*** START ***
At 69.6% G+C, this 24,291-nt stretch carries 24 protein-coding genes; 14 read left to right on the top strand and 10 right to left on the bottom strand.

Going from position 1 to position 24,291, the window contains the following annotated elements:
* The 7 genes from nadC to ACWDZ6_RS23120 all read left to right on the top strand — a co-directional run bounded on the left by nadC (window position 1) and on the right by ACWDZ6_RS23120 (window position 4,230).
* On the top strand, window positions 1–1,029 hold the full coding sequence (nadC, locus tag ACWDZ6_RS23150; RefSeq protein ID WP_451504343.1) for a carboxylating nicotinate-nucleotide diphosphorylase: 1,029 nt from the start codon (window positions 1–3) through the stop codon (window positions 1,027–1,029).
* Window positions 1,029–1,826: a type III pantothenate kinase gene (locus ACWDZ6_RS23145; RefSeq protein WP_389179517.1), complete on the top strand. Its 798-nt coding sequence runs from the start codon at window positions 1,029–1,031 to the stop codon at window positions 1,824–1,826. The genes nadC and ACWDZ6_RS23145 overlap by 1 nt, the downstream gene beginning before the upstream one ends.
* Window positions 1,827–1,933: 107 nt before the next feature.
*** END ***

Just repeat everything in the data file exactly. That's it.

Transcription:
At 69.6% G+C, this 24,291-nt stretch carries 24 protein-coding genes; 14 read left to right on the top strand and 10 right to left on the bottom strand.

Going from position 1 to position 24,291, the window contains the following annotated elements:
* The 7 genes from nadC to ACWDZ6_RS23120 all read left to right on the top strand — a co-directional run bounded on the left by nadC (window position 1) and on the right by ACWDZ6_RS23120 (window position 4,230).
* On the top strand, window positions 1–1,029 hold the full coding sequence (nadC, locus tag ACWDZ6_RS23150; RefSeq protein ID WP_451504343.1) for a carboxylating nicotinate-nucleotide diphosphorylase: 1,029 nt from the start codon (window positions 1–3) through the stop codon (window positions 1,027–1,029).
* Window positions 1,029–1,826: a type III pantothenate kinase gene (locus ACWDZ6_RS23145; RefSeq protein WP_389179517.1), complete on the top strand. Its 798-nt coding sequence runs from the start codon at window positions 1,029–1,031 to the stop codon at window positions 1,824–1,826. The genes nadC and ACWDZ6_RS23145 overlap by 1 nt, the downstream gene beginning before the upstream one ends.
* Window positions 1,827–1,933: 107 nt before the next feature.